The Leaflet

| @theleaflet_in | August 23,2018

Veteran journalist and a one-time editor of The Indian Express and The Statesman, former High Commissioner to the United Kingdom and prolific author — Kuldip Nayar — breathed his last in the wee hours of Thursday, August 23, in a New Delhi hospital. He was 95.

Nayar has been long hailed as one of the first “reporter-editors” of important national dailies, and he is remembered for his admirable and courageous stand against the Indira Gandhi-era Emergency

Nayar has been long hailed as one of the first “reporter-editors” of important national dailies, and he is remembered for his admirable and courageous stand against the Indira Gandhi-era Emergency, during which he faced jail time for his public and vocal criticism of the government under the draconian MISA, or the Maintenance of Internal Security Act. While Nayar’s anti-Emergency journalism in the service of a free, fair and intrepid press has landed him a top spot in the journalistic hall of fame, it has been duly acknowledged that his commitment was to the “scoop” and his “conscience” — and not fame or money, as historian Ramachandra Guha aptly observes.

Two days after Nayar broke the story and the Indian Express published it in its front page, Indira Gandhi lifted the Emergency…It was one of the two biggest scoops from Nayar’s uber-prolific pen — the other being his 1987 interview with Pakistani nuclear scientist AQ Khan that let the whole world know that our western neighbour was developing the atom bomb!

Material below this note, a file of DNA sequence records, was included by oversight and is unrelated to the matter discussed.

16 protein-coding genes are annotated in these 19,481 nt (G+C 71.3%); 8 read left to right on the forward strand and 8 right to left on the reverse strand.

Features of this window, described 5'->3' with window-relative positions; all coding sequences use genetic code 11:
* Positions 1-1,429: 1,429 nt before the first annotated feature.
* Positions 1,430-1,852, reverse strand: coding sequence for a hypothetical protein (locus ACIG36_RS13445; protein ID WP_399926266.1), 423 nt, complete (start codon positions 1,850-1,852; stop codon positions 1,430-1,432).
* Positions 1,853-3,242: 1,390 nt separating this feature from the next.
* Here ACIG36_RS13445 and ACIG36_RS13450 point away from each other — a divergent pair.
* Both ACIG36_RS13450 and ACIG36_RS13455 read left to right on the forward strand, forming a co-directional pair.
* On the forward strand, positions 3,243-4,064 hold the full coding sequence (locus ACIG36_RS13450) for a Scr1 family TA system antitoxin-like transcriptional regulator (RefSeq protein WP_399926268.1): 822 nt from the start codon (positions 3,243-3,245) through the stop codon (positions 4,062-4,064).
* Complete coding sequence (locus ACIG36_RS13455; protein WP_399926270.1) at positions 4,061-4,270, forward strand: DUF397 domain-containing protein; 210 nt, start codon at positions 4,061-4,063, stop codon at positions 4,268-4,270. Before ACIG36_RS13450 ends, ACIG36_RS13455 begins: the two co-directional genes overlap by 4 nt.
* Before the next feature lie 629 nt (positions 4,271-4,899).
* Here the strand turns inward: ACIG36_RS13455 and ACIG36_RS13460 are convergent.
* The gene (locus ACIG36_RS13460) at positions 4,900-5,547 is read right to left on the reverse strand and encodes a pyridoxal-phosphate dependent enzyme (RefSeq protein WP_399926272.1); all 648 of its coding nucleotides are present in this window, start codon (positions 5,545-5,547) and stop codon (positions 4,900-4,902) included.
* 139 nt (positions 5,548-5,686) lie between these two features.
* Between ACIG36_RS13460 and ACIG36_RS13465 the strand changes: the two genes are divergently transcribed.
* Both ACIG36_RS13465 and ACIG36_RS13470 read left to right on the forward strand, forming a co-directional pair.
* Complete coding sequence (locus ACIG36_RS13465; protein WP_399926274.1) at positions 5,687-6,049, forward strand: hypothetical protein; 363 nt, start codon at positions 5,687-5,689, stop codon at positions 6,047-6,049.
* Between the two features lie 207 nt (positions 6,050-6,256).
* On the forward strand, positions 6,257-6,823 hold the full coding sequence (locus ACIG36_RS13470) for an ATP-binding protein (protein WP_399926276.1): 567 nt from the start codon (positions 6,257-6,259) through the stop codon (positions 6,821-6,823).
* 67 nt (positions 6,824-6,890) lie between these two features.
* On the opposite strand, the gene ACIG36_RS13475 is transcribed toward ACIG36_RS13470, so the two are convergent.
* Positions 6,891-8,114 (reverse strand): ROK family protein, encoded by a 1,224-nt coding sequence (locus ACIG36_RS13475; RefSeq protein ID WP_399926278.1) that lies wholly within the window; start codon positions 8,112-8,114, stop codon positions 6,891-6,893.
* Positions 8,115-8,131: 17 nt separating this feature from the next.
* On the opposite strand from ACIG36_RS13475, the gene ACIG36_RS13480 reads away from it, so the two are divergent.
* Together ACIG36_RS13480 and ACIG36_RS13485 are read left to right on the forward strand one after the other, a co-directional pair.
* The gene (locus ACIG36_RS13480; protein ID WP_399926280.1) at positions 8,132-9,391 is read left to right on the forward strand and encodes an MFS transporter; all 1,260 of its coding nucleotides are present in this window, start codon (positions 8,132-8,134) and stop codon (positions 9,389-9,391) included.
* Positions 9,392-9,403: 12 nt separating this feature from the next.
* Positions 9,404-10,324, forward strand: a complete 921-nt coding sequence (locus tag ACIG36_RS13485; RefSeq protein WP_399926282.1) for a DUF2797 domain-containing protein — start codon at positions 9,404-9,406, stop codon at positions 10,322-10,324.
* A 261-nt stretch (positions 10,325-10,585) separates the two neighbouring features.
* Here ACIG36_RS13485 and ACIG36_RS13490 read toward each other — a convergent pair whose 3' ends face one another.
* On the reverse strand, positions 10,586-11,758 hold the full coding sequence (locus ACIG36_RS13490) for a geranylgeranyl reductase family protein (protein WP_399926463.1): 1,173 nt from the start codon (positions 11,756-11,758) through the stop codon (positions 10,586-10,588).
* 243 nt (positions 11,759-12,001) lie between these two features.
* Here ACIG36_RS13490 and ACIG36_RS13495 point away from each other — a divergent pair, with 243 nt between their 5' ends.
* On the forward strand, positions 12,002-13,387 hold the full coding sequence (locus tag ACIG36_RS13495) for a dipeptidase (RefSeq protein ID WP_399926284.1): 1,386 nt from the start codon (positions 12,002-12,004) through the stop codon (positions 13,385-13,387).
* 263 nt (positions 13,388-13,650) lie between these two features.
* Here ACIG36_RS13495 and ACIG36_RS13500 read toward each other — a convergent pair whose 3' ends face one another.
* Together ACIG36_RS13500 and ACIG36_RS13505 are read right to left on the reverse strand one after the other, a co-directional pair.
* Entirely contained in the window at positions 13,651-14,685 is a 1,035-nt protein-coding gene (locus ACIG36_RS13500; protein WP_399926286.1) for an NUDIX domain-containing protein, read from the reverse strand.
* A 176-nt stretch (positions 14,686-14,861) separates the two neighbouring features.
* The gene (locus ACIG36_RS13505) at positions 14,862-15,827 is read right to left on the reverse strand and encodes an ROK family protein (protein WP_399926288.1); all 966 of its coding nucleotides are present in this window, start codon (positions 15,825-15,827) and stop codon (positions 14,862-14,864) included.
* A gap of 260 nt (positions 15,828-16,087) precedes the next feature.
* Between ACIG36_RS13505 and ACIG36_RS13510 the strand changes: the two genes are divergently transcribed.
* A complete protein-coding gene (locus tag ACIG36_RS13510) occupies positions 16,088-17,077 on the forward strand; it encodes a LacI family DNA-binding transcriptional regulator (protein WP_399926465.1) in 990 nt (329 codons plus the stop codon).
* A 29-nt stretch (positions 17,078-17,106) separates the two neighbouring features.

In fact, it was both ironic and telling that this staunch critic of Emergency would be the journalist to break the news that former PM Indira Gandhi was contemplating the lifting of Emergency and call for fresh elections to the Lok Sabha in January 1977. Two days after Nayar broke the story and the Indian Express published it in its front page, Indira Gandhi lifted the Emergency and dissolved the then current Lok Sabha. Easily, it was one of  the two biggest scoops from Nayar’s uber-prolific pen — the other being his 1987 interview published in The Observer, London, with Pakistani nuclear scientist AQ Khan that let the whole world know that our western neighbour was developing the atom bomb!

Nayar was born in Sialkot, in present-day Pakistan, in 1923, and his goodhearted “Punjabiness” was often the lens through which he looked at the biggest issues of the day — from India-Pakistan enmity to the wars and the rise of ultra-nationalism in the garb of Hindutva. Nayar often recalled what BJP leader LK Advani, then an anti-Emergency stalwart, said of the press: “When asked to bend, you crawled.” On June 25, 2015, on the 40th anniversary of the imposition of Emergency, Nayar wrote a scathing editorial in the Indian Express, exhorting the contemporary media saying that it’s “crawling, unasked”.

Nayar was always a great votary of India-Pakistan peace process, and didn’t mind being bracketed as an incorrigible peacenik — a “mombattiwala”, who would prefer dialogue and diplomacy over hardline measures

Nayar was always a great votary of India-Pakistan peace process, and didn’t mind being bracketed as an incorrigible peacenik — a “mombattiwala”, who would prefer dialogue and diplomacy over hardline measures any day. Nayar also famously quipped that Punjabis on both sides of the border need to sort themselves out in order to solve the India-Pakistan mess, and overcome the pity of Partition. In 2000, Nayar spearheaded the Aman Dosti Yatra from Rajghat to the Wagah border, which almost always falls on and around his birthday that also happens to be the Independence Day of Pakistan, August 14.